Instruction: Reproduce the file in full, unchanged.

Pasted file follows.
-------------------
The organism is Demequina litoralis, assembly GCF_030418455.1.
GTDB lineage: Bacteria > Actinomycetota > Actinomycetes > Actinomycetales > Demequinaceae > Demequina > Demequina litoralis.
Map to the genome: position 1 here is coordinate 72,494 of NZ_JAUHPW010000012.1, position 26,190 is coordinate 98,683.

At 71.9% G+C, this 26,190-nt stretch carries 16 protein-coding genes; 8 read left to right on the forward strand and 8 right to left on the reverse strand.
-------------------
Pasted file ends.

The organism is Demequina litoralis, assembly GCF_030418455.1.
GTDB lineage: Bacteria > Actinomycetota > Actinomycetes > Actinomycetales > Demequinaceae > Demequina > Demequina litoralis.
Map to the genome: position 1 here is coordinate 72,494 of NZ_JAUHPW010000012.1, position 26,190 is coordinate 98,683.

At 71.9% G+C, this 26,190-nt stretch carries 16 protein-coding genes; 8 read left to right on the forward strand and 8 right to left on the reverse strand.